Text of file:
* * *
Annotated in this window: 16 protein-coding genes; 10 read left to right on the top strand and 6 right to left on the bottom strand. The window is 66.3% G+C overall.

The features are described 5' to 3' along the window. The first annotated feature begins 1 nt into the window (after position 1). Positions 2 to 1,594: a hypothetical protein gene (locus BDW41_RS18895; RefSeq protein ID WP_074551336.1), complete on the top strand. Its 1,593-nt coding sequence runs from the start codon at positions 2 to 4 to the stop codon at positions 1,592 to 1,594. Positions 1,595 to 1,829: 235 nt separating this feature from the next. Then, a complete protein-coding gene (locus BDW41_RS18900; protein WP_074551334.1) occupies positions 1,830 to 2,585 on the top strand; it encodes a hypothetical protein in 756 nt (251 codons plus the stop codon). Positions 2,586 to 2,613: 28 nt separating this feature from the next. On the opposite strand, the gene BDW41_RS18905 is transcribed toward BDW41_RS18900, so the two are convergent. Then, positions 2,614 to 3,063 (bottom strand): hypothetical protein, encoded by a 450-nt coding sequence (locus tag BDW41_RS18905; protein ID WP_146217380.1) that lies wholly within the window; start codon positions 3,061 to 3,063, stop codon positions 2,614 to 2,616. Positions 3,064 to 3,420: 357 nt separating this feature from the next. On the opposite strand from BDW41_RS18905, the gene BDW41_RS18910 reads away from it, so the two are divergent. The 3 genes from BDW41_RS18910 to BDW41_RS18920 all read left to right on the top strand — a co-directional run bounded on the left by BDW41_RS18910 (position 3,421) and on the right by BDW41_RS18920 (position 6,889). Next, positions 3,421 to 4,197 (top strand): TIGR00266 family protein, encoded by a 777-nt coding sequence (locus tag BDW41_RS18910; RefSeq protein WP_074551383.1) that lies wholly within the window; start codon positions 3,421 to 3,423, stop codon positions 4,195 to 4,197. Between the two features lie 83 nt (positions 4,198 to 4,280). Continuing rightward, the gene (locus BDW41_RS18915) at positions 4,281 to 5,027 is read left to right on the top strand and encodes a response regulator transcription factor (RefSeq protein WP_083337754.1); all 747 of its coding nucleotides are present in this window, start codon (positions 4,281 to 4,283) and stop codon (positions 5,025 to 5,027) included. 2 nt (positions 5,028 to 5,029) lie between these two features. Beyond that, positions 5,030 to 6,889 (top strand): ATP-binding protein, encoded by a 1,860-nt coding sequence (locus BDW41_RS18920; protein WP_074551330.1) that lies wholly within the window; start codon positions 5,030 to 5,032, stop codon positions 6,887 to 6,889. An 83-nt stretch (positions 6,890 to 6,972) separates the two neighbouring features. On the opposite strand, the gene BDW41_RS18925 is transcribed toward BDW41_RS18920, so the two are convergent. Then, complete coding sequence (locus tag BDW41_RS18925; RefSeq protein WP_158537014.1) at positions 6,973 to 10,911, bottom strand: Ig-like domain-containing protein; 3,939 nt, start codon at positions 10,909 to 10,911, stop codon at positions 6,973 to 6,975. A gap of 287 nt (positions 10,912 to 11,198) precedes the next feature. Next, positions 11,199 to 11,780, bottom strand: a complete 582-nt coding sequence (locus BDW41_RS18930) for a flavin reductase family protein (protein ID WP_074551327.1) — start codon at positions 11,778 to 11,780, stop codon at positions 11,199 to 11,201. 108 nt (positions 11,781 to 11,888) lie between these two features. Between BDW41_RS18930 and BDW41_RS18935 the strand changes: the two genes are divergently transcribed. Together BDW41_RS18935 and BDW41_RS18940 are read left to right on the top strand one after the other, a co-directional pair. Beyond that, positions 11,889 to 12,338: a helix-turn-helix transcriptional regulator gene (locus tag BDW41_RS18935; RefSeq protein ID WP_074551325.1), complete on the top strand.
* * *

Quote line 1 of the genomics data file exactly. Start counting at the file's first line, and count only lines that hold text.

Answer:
Annotated in this window: 16 protein-coding genes; 10 read left to right on the top strand and 6 right to left on the bottom strand. The window is 66.3% G+C overall.